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Minnesota bringing in "cutting-edge" tech to remove PFAS from east metro water, MPCA says

New Dashboard Shows PFAS Monitoring Results For Minnesota’s Drinking Water
New Dashboard Shows PFAS Monitoring Results For Minnesota’s Drinking Water 00:54

ST. PAUL, Minn. -- Minnesota is bringing in "state-of-the-art technology" to remove per- and polyfluoroalkyl substances from contaminated water in the east metro, pollution control officials announced Monday.

According to the Minnesota Pollution Control Agency, the new tech will be deployed this fall as part of ongoing work to address PFAS contamination, which affects the drinking water for around 174,000 residents.

"This pilot project marks the beginning of a new era for PFAS clean-up in Minnesota," said MPCA Commissioner Katrina Kessler. "This study will help us address PFAS contamination at the source and develop long-term solutions for cleaner water - ensuring safe drinking water for Minnesotans. We hope to eventually employ this technology around the state including in Greater Minnesota, where PFAS is a growing concern."

RELATED: Minnesota Pollution Control Agency widens monitoring on PFAs

Officials say the process works in two parts. A surface activated foam fractionation, or SAFF, will inject outside air into contaminated water, which will turn PFAS into foam that can be separated from the water. Once removed, the PFAS levels will be significantly reduced and the water is returned to the environment cleaner and safer, according to the MPCA.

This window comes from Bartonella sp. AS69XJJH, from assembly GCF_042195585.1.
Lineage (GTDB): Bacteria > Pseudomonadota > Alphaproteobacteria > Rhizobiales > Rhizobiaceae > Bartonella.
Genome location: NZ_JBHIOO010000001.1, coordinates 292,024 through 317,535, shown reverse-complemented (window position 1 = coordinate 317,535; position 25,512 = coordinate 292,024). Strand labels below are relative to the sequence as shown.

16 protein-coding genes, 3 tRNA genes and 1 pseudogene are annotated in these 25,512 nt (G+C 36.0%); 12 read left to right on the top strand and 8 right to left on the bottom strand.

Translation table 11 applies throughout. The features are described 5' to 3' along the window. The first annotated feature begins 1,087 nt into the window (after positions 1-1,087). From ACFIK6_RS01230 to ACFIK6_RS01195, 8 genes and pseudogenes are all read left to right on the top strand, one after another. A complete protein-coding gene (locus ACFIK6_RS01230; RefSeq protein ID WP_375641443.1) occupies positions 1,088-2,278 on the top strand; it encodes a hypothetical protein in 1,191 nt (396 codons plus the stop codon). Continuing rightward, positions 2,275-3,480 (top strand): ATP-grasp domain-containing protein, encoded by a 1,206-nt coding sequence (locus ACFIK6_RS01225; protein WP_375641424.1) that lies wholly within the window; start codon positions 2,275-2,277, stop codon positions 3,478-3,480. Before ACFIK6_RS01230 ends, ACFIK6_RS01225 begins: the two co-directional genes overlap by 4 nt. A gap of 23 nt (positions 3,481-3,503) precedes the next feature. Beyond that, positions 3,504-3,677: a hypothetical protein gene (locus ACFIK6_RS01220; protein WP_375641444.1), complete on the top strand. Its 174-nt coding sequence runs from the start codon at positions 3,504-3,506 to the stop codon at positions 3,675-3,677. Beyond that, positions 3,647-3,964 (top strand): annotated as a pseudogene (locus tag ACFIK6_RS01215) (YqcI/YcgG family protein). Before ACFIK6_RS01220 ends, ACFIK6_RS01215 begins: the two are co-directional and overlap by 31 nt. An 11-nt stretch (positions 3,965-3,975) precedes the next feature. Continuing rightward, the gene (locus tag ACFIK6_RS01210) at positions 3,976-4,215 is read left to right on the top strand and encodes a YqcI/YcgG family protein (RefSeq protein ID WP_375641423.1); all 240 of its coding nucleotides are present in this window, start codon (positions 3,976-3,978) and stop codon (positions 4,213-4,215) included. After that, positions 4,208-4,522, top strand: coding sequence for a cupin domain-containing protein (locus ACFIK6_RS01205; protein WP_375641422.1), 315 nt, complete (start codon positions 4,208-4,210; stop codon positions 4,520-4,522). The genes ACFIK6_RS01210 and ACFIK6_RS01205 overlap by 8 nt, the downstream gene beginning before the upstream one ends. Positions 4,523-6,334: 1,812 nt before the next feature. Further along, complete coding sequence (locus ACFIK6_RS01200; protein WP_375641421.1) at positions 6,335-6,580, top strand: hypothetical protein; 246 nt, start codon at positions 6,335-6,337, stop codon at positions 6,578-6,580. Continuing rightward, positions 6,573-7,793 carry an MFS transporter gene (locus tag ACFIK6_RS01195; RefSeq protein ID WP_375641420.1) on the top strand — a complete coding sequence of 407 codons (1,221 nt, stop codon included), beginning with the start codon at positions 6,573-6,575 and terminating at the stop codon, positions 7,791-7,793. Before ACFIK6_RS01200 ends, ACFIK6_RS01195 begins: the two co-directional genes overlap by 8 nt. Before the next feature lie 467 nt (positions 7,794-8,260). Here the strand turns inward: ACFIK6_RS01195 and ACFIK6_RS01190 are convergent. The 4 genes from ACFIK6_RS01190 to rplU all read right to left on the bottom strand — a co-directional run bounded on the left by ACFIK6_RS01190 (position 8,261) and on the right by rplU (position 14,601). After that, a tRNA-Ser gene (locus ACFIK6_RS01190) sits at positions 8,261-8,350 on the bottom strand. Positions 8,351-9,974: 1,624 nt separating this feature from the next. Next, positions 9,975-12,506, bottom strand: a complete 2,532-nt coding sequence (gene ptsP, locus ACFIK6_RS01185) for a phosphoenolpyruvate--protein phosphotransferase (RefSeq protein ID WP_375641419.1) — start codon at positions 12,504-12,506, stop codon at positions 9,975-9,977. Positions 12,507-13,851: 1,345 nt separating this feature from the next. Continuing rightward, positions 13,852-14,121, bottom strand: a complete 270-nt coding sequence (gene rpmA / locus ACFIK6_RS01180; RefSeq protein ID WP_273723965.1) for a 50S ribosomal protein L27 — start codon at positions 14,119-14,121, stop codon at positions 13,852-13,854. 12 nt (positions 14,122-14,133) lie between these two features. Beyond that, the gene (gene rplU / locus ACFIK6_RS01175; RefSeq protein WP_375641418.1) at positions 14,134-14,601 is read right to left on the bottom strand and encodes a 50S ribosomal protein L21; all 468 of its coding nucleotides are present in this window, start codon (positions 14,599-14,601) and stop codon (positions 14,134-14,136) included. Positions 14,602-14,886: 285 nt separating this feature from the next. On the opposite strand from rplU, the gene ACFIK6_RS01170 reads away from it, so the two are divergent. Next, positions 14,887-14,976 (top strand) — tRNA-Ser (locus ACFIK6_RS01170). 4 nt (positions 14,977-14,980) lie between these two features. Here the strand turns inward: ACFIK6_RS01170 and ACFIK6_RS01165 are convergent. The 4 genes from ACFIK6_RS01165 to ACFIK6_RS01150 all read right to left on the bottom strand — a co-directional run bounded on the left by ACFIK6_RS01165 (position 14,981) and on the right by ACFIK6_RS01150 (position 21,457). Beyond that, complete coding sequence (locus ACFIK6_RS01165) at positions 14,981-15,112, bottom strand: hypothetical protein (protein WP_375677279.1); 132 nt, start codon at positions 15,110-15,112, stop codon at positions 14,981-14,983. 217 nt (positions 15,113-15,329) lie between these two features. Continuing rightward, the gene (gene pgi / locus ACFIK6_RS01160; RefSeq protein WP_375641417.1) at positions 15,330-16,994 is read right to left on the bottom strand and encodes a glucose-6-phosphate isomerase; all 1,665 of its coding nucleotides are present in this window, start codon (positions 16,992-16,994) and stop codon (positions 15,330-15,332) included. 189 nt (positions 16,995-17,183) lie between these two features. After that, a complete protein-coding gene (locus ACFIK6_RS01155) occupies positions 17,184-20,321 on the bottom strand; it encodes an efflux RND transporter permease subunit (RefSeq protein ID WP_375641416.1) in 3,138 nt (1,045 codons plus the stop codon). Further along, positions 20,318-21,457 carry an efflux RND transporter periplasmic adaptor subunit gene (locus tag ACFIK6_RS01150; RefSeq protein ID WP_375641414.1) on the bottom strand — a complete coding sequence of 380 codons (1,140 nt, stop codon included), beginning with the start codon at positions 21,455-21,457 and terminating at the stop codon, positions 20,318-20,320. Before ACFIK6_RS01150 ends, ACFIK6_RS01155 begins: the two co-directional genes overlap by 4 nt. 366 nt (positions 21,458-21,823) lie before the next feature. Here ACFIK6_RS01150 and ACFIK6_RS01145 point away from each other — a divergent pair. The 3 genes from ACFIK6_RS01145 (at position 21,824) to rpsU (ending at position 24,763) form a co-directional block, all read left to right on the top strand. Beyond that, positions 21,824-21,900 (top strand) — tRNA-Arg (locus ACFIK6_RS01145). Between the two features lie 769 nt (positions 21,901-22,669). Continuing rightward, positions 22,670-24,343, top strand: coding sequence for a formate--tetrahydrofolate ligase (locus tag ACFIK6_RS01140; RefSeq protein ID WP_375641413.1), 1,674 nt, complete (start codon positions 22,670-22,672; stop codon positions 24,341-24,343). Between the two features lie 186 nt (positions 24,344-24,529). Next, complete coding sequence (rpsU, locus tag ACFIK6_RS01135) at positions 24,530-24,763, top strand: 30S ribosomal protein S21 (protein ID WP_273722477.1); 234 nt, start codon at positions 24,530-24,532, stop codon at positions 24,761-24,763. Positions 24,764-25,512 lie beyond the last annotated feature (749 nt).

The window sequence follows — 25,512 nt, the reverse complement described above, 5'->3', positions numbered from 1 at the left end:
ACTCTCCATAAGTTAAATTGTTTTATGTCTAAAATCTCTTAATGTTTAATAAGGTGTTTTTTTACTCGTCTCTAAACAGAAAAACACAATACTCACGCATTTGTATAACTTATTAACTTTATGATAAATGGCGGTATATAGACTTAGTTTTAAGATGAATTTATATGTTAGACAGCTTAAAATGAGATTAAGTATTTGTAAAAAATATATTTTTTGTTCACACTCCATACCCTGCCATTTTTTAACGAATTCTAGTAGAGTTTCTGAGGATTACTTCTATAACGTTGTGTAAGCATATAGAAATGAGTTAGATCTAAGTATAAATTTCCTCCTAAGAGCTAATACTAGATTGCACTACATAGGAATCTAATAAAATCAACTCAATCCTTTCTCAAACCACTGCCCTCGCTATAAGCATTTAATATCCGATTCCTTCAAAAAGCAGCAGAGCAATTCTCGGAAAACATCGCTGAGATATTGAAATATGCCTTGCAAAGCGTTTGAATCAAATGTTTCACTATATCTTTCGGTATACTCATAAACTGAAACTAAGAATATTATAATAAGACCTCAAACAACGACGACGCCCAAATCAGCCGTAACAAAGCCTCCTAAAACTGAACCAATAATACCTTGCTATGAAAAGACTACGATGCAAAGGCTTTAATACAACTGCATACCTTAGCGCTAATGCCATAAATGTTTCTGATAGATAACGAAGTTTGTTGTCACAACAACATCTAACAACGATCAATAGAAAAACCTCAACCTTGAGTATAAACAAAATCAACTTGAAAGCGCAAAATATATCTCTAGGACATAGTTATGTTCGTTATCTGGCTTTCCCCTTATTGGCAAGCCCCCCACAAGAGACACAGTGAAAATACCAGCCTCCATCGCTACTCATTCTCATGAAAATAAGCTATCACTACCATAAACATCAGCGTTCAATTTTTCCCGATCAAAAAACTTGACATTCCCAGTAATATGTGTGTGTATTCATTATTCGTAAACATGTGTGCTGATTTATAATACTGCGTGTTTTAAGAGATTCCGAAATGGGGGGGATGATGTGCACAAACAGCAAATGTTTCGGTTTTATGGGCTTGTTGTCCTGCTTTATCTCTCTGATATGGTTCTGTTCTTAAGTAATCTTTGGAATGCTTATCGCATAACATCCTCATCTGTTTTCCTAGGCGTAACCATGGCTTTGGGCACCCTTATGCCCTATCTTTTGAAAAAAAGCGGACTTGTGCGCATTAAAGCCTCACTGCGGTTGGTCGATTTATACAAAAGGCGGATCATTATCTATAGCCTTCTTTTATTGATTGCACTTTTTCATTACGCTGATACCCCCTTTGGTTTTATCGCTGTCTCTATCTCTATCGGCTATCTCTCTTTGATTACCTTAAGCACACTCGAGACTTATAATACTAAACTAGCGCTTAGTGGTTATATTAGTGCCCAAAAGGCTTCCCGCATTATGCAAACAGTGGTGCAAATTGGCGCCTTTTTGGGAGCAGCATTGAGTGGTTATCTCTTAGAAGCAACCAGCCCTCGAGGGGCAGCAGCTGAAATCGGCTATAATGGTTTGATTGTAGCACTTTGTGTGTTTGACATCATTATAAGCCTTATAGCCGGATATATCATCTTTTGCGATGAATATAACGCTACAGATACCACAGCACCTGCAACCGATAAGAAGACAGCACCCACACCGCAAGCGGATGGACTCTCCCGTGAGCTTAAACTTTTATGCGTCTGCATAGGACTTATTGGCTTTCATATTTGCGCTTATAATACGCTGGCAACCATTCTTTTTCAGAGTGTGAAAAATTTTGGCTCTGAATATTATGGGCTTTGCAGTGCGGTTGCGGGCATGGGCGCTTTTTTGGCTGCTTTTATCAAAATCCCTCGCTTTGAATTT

"The PFAS concentrate then goes to the DEFLUORO unit, a second technology where the carbon-fluorine bonds (the backbone of PFAS chemicals) are broken through electrochemical oxidation," MPCA said in a release.

RELATED: New dashboard shows PFAS monitoring results for Minnesota's drinking water

MPCA says Minnesota is the first state government in the nation to use this combination of technologies to address PFAS, also known as "forever chemicals."

PFAS were manufactured by 3M for decades and legally dumped in different sites in the east metro. Some got into the drinking water in the area. The new tech was paid for with funds from the $850 million 3M settlement in 2018

The SAFF unit will be deployed in Lake Elmo's Tablyn Park for the first round of testing. It's currently en route to Minnesota from Australia and is expected to arrive in November.

The DEFLUORO unit will be staged at the former Washington County landfill location.

More information on PFAS here

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